Delany’s anti-Semitism also rankles. As part of Henry’s refutation of scriptural exhortations to patience he asserts they were originally written for “the Jews, a people long since dead.”
WALKING SCIENCE FICTION
Still, the novel’s few shortcomings are outweighed by its precious authenticity. It’s an especially good exercise for those of us reading, writing, publishing, and promoting black Science Fiction to understand its origins so intimately as this. We are, as Walidah Imarisha has said, our ancestors’ thought experiments made real. Blake is an example of one of their fantasies. The book’s imperfections and its very incompletion make it subject to ongoing speculation. What would this story have become had the Confederacy never seceded? Or what would it be if the war with the Union was never fought? Or if it had been finished, widely published, and adopted as a model of a world soon to be born?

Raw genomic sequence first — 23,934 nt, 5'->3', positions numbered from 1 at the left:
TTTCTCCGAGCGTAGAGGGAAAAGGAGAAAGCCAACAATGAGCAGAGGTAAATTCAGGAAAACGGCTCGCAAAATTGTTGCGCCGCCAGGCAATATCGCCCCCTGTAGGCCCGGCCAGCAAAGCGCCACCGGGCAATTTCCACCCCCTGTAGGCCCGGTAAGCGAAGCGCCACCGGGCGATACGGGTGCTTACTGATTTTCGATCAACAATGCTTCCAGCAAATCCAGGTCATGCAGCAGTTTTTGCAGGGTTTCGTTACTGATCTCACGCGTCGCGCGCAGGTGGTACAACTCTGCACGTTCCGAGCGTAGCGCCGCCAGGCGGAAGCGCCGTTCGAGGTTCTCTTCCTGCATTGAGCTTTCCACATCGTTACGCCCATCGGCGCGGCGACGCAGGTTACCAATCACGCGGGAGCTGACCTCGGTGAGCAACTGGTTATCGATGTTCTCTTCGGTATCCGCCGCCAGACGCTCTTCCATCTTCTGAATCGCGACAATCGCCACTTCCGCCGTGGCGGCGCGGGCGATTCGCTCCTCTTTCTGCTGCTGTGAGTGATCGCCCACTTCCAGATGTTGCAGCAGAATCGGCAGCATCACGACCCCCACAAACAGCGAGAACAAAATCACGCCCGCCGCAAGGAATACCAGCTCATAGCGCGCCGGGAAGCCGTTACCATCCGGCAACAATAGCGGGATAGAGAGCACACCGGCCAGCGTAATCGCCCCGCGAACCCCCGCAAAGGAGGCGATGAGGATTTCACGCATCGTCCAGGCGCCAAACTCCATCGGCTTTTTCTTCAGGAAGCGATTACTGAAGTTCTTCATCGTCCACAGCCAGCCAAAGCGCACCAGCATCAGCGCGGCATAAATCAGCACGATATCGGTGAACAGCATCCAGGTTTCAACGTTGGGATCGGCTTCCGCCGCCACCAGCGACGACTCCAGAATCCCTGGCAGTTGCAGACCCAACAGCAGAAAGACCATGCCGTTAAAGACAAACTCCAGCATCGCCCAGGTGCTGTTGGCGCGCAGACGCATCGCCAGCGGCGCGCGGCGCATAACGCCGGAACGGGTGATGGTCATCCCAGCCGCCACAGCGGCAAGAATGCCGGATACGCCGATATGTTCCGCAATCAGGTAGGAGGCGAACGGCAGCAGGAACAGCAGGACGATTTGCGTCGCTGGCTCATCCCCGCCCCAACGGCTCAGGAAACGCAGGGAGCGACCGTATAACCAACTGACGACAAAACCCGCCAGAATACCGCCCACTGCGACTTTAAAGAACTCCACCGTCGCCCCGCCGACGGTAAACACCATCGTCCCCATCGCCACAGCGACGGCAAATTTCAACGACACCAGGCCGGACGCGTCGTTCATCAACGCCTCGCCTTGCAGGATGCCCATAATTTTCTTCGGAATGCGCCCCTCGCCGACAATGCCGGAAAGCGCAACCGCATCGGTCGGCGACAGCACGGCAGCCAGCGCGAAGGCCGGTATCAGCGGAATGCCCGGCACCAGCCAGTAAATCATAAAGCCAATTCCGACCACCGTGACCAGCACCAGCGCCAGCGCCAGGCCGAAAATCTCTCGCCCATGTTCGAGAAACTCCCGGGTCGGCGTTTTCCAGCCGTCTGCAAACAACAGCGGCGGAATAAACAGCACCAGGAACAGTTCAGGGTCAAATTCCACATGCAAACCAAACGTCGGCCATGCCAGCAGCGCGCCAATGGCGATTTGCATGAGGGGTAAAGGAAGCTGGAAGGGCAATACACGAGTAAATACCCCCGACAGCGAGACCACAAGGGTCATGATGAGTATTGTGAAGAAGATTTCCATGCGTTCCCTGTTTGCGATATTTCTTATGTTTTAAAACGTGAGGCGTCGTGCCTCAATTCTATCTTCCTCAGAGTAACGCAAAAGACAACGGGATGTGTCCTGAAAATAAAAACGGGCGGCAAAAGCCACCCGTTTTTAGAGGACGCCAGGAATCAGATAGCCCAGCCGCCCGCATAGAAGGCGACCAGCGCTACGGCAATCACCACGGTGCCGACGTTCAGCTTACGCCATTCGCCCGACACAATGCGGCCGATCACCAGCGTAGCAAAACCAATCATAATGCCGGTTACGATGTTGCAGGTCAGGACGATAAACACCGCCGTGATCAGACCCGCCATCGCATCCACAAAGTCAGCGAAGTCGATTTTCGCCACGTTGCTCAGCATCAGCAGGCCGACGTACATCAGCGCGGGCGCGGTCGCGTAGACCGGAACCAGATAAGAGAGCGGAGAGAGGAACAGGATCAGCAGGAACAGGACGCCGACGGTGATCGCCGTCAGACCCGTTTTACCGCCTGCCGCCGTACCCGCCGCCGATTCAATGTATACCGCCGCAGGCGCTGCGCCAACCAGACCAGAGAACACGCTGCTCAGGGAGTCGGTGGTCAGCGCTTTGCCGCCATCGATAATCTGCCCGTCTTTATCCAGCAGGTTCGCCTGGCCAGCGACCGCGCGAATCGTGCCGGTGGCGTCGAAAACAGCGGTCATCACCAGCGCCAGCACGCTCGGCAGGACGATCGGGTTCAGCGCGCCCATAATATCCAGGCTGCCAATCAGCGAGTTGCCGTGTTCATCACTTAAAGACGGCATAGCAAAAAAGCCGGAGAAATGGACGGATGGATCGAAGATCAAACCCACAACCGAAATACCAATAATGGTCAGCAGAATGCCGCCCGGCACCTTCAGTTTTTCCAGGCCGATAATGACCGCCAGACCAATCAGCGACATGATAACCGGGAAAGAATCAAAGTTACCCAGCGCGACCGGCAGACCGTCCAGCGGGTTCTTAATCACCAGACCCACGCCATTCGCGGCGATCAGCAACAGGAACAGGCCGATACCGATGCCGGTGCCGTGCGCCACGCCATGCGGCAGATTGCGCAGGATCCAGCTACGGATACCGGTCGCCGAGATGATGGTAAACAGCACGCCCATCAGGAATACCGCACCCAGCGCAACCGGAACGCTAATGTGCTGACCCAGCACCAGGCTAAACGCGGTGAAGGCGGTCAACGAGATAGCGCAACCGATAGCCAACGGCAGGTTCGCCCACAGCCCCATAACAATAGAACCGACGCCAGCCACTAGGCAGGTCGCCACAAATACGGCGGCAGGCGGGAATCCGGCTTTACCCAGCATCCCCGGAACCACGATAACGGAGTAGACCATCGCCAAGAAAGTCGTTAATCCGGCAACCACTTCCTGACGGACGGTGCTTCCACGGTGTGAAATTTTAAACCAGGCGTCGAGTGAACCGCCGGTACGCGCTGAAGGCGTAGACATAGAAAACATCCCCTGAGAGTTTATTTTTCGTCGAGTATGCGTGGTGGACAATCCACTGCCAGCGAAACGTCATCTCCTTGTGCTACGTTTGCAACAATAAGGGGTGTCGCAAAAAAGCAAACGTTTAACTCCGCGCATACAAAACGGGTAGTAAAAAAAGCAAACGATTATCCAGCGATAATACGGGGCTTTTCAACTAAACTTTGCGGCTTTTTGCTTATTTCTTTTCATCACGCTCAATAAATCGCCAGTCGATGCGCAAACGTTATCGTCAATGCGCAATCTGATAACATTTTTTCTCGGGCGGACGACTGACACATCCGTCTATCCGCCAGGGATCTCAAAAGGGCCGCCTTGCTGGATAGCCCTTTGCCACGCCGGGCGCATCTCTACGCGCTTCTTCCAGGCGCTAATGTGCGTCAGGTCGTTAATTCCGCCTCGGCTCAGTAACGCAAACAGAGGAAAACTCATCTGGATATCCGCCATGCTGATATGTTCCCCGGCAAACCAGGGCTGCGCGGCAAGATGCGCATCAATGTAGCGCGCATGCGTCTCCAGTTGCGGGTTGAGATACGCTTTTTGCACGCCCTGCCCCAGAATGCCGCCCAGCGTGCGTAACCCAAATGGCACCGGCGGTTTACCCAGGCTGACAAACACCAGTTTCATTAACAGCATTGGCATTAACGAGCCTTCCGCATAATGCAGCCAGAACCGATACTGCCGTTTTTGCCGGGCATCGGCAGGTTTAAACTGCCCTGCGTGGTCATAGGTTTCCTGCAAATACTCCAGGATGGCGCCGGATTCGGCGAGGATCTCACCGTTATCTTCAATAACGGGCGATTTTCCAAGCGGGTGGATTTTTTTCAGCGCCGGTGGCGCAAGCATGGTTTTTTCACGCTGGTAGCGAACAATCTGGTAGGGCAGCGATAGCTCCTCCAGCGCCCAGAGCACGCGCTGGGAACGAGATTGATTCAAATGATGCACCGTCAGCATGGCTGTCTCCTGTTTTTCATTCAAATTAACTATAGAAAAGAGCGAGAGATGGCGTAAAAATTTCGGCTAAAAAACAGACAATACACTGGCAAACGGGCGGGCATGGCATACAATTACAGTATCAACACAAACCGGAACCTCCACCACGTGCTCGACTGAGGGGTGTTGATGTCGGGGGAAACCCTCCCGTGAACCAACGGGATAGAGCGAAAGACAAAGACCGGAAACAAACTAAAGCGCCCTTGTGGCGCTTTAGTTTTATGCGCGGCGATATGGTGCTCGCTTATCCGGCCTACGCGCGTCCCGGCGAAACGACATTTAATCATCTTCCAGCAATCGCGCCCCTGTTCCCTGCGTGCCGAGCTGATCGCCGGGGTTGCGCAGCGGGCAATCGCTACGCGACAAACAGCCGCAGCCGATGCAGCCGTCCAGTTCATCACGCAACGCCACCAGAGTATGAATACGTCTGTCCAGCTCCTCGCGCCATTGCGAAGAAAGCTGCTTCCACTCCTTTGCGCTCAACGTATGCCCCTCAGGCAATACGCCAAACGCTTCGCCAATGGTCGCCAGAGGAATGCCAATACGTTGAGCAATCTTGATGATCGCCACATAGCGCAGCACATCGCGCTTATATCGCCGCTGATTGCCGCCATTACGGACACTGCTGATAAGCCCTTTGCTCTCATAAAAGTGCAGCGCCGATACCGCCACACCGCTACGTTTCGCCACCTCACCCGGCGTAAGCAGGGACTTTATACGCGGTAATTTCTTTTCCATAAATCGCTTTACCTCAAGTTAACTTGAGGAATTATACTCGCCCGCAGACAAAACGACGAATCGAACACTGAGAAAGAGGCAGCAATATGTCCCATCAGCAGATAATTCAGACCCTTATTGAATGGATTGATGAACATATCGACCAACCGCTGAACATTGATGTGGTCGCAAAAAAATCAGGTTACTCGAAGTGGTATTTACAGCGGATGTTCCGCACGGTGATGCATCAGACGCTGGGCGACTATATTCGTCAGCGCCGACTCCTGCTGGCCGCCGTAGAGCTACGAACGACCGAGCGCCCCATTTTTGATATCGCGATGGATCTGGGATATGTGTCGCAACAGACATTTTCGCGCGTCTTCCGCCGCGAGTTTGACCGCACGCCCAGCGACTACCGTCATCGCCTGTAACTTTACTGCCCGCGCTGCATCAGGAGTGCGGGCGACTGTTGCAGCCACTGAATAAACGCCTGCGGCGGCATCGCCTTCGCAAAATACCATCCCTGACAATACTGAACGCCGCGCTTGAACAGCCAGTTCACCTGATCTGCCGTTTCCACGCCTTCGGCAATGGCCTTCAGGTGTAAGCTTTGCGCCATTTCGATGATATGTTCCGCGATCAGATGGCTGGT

Nisi Shawl is a writer of science fiction and fantasy short stories and a journalist. She is the author of Everfair (Tor Books) and co-author (with Cynthia Ward) of Writing the Other: Bridging Cultural Differences for Successful Fiction. Her short stories have appeared in Asimov’s SF Magazine, Strange Horizons, and numerous other magazines and anthologies.